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Christmas revellers stop to pay tribute to Nazanin Zaghari-Ratcliffe

Jailed mother’s husband addresses crowds at festive celebrations as hopes grow for her release

14 December, 2017 — By Tom Foot

Christmas begins in Belsize Park by remembering Nazanin Zaghari-Ratcliffe’s family are still waiting for her to be released [Photo: Linda Grove]

A COMMUNITY Christmas celebration doubled as a rally for Nazanin Zaghari-Ratcliffe as hopes grew for the jailed mother’s release from prison in Iran.

More than 150 people watched displays by Bollywood dancers and sang along to traditional carols with the Hampstead Community Choir and Abacus Free School all led by former Sigue Sigue Sputnik guitarist Neal Whitmore on Saturday night.

The crowd watched a passage from the Looking for Mummy – about Nazanin’s ordeal – by playwright Emi Howell. Classical actor Dame Janet Suzman read a poem in tribute to Nazanin next to a spectacular Christmas tree adorned with special Nazanin baubles.

Nazanin’s husband Richard Ratcliffe spoke about the campaign that has taken a dramatic twist this week with foreign secretary Boris Johnson flying out to Iran for ministerial talks. Mr Johnson described his visit as “worthwhile” although could not go as far as predicting any release date for Ms Zaghari-Ratcliffe, who has been sentenced to five years on vague charges of plotting the overthrow of the state.

Her prison conditions are said to have dramatically improved and, speaking on the phone from prison to her husband this week, she has reportedly said there may be “light at the end of the tunnel”. She is due to appear in court on Sunday in front of the same judge who sentenced her in April.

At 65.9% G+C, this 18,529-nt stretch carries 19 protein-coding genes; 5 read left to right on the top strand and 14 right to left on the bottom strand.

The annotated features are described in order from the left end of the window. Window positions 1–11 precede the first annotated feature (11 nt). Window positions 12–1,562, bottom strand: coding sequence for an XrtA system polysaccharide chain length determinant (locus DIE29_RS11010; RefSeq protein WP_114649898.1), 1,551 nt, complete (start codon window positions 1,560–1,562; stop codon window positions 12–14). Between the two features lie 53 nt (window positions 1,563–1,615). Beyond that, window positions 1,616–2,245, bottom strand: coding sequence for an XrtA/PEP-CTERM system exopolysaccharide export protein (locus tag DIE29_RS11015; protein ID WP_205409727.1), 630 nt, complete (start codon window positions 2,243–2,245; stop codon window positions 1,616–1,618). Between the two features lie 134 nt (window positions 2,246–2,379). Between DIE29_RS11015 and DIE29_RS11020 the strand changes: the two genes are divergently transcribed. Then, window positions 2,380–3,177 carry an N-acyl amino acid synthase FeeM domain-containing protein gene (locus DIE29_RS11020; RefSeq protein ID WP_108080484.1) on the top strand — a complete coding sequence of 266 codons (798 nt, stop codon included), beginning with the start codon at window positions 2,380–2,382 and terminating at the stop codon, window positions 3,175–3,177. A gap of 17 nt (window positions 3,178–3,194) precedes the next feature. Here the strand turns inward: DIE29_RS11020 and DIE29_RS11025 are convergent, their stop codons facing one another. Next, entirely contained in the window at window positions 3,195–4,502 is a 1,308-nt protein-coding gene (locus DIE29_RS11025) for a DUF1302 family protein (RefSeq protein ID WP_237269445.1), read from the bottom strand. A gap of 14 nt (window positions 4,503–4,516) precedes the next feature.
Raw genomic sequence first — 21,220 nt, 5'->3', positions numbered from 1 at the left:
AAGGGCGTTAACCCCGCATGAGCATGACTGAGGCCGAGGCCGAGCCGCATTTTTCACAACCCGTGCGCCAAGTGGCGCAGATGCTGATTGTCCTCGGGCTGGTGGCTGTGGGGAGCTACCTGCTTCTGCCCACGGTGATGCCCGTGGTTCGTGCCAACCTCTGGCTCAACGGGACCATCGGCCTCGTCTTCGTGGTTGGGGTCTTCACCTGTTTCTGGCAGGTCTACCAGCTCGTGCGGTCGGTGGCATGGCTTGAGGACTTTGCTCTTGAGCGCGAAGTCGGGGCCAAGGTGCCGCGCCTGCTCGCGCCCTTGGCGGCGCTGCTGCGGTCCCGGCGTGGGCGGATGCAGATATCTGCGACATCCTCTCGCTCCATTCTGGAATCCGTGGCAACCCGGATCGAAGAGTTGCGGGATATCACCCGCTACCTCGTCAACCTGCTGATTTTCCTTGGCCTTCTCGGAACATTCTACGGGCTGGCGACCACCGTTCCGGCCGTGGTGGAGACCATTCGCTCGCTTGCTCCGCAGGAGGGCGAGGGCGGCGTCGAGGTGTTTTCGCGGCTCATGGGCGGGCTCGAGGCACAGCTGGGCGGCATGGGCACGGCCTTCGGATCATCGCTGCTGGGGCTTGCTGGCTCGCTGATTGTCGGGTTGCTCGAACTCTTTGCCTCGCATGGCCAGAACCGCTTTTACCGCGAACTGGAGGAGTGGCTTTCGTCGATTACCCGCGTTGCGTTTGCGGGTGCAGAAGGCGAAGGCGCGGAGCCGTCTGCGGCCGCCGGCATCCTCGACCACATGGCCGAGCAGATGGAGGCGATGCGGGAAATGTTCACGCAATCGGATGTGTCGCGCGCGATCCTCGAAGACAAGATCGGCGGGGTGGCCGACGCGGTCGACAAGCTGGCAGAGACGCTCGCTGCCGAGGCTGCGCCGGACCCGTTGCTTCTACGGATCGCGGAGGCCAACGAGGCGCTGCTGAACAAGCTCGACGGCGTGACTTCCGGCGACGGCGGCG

Tulip Siddiq, Hampstead and Kilburn MP, has described a “monumental shift” on the approach of the foreign office to the case in the last month. At the Christmas event, there was a speech by Budgens owner Andrew Thornton and he joined his manager Daniel Frohwein and team singing Let it Snow.

“Andrew is marvellous at supporting the community, this year choosing WAC Arts as his chosen charity,” said organiser Linda Grove. “Community spirit is alive and well in Belsize Park and we invite anyone who would like to join our small team to help us make a show next year.”

The event had been in jeopardy after the council decided to cut down a tree from which the organisers normally hang the Christmas lights. But despite there being no big lights switch-on the event was a great success.

Ms Grove said: “Dame Janet Suzman was a real trouper surviving the cold for an hour-and-a-half after reading a poem in tribute to Nazanin. The community was thrilled to have Abacus Free School involved this year with 17 primary school children performing Christmas songs for us with their parents. Nicki Patel of the BP petrol station was very generous to hire some Bollywood dancers for the event that made everyone smile and feel happy – a must again for next year.”

Conservative councillor Jonny Bucknell sat in the cold dressed up as Santa with a sack of presents for the children, made by Belsize councillor Leila Roy.

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